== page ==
The S&P 500’s winning streak has taken it to a succession of record highs. Amazingly, though, defensive stocks have been dominating the action.
These are stocks that investors turn to when the economic outlook isn’t so hot, because they tend to provide stable earnings even when economic growth is uneven. People need soap, phone service, electricity and health care during good times and bad.
But what’s interesting is that the market is rallying on a backdrop of economic optimism – on U.S. employment gains and a recovery in the housing sector, on Japanese efforts to eradicate deflation and signs that the euro zone has avoided a financial crisis.
Yet, since the start of 2013, three defensive sectors have dominated S&P 500 returns. Health-care stocks have gained 20 per cent, consumer staples have gained more than 16 per cent and utilities have gained 15 per cent.
Recent action tells a similar story. So far in the second quarter, telecom, health care and utilities have been the top-performing three sectors in the benchmark index. And with the latest market uptick on Thursday, telecom and health care led the way.
Stephen Wood, chief market strategist at Russell Investments, has noticed the trend. But he looks at it slightly differently: The Russell 1000 Defensive index outperformed the Russell 1000 index of large-cap stocks in the first quarter, and the difference between them has widened since then.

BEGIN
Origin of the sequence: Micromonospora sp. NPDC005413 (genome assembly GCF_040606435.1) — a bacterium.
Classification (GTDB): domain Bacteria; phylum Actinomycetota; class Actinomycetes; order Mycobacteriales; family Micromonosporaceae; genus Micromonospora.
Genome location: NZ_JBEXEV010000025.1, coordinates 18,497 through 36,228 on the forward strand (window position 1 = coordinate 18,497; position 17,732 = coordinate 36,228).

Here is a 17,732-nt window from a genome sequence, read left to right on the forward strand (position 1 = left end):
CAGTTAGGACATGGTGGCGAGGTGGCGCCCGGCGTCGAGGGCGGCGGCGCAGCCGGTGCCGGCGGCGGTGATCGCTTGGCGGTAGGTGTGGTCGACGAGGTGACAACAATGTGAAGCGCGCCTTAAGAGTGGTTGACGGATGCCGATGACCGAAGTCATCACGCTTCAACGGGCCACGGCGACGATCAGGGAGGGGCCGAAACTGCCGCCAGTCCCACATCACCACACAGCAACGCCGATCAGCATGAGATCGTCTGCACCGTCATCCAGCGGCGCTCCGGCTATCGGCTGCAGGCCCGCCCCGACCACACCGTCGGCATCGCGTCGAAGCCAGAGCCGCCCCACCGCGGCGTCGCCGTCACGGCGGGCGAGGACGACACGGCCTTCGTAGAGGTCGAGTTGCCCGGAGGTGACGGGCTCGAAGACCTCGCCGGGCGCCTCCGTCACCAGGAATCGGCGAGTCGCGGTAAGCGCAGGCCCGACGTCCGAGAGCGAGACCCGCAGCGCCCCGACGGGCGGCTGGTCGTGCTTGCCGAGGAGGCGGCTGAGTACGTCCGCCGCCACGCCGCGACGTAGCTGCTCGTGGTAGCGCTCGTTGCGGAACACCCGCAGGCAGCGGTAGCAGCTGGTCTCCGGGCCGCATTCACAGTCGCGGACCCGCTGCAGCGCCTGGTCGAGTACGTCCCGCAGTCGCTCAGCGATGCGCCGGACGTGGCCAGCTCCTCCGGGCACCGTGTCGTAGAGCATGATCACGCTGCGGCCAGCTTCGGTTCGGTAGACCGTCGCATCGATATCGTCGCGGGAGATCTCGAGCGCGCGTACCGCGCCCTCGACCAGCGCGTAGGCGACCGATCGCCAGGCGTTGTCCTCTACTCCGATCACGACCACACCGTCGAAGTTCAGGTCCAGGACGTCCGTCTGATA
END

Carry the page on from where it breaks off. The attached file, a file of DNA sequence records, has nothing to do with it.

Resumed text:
“As we return to quarterly earnings season, we continued to measure a creeping defensive posture within a rallying U.S. market …,” he said in a note.
There are signs of caution outside the stock market indexes as well. In its most recent weekly survey of investor sentiment, the American Association of Individual Investors showed that bullishness has taken a big plunge.
The share of bullishness has fallen to just 19.3 per cent – down from 35.5 per cent the previous week and the lowest reading during the entire four-year-old bull market.
Conversely, bearishness has surged to 54.5 per cent in the current survey, up sharply from just 28.2 per cent the previous week.
The shift is so dramatic that some observers are doing double takes.
“Outlier readings like this make us wonder whether or not there was an error with the release,” Bespoke Investment Group said in a note on their blog. “But if true it is yet another example of how investors are still anything but all in.”
That’s the bullish interpretation, at least. Prevailing caution suggests that there is a lot of money sitting on the sidelines, waiting for confirmation that the global economy is out of danger.
However, it also means that for all the hoopla surrounding the S&P 500 hitting record highs, no one is impressed. “What we have been observing is the manifestation of the underlying nervousness of financial markets,” said Peter Westaway, chief economist at Vanguard Asset Management.
“I think you need to be careful not to over-interpret record highs in the S&P 500. In a way, the more surprising point is that it has taken five or so years to get back to where it was before the financial crisis.”